Many of us know the basics about circle lenses -- contact lenses with usually a larger diameter than regular contact lenses, a dark limbal ring, come in many colors, and give the eyes an enlarged, "dolly" effect. Popular brands like GEO and EOS are KFDA approved and come with authenticity stickers. They come in standard perscriptions and are not all that different from regular contact lenses; besides their size.
After readings Jen (frmheadtotoe)'s recent post on the New York Time's article she was SUPPOSED to be a part of; I knew I had to read the full article.
To sum it up: a totally biased spiel that subtly trashes circle lenses because of the fact that they are from Asia.
The article cites concern over the fact that consumers are free to choose their own lens perscription. Um, first of all; why the hell would anyone in their right mind buy contact lenses without knowing their perscription first, having gone to the eye doctor, and at least have SOME knowledge about contacts?! I would like to think that most people have the common sense to find out their correct perscription, as well as have adequate experience with contacts and do sufficient research before plunging into the world of colored contact lenses; let alone circle lenses.
Also, circle lenses have been used in Asia and available for us to buy for how damn long?! And only NOW, when the New York Times realizes that the trend is coming here; it's all of a sudden DANGEROUS?! This is ridiculous! There are the same dangers with regular perscription contacts! And what about all the other products we use in America that are made in Asia? Or the "FDA Approved" products we have here that ended up killing people, but are still sold?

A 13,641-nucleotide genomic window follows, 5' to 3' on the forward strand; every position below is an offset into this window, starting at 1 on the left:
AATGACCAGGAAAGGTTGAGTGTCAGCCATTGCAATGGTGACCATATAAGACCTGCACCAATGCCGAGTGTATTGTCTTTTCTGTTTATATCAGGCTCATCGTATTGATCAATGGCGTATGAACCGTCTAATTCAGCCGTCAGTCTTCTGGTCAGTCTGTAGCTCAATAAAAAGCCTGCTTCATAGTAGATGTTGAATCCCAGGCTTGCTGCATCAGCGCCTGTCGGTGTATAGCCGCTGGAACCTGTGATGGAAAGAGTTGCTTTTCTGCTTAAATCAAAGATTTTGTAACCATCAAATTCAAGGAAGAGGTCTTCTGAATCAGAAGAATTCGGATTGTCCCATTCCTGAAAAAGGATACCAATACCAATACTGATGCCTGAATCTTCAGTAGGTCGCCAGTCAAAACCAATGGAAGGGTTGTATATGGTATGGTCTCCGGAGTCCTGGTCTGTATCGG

Tell me, how many recorded cases have there been of circle lenses causing someone to go blind??? If any, why are they not included in the article then???
This really makes me feel like these eye doctors are just saying these negative things about circle lenses because we do not have any "American" circle lenses. But if we were to start making circle lenses here; all of a sudden, they would be "safe." They're being biased because the Asian circle lens industry is taking away from them and their business.
But what REALLY got to me was the commentors.
Majority of them are saying how stupid, vain, and childish circle lens wearers are.
- Stupid girls...
- Anything for a buck, anything for attention, anything but rational.
- comment? how about: idiots.
I detect some anti-asian-culture sentiments here.
- Good god. Beyond the obvious and very real safety concerns (which teenagers are wont to ignore -- but now we have 31-year-olds following the fad?), do these girls not realize those make them look like manga child prostitutes? What can we do to help young women (and those 31-year-olds) visualize themselves as something other than sex toys?
- It used to be cartoons were modeled on humans... Now humans want to make themselves look like anime characters...What's this world coming to?
How ignorant to assume that we wear circle lenses in order to look like anime characters. What is the huge difference with AMERICAN colored contacts? If we wore those; we would be normal??? Just because Asian contacts enlarge the eyes; it automatically means we are trying to look like doe-eyed baby prostitutes?! Ahem, white people; take it as a compliment! We want to have colored eyes, JUST LIKE YOU! (Okay, and I'm NOT trying to say I don't like caucasian people; I just hate these idiots who are commenting!)
And what is wrong with girls wanting to enhance/change their appearance? I think plastic surgery is A LOT more dangerous and risky than using circle lenses; yet plastic surgery is more "acceptable"? Why do you people even CARE what other girls want to look like? I am sure that if you had the chance to get plastic surgery, you would do it. So what's the big deal if we want to change the way we look? It's not harming you. SO STFU AND GTFO.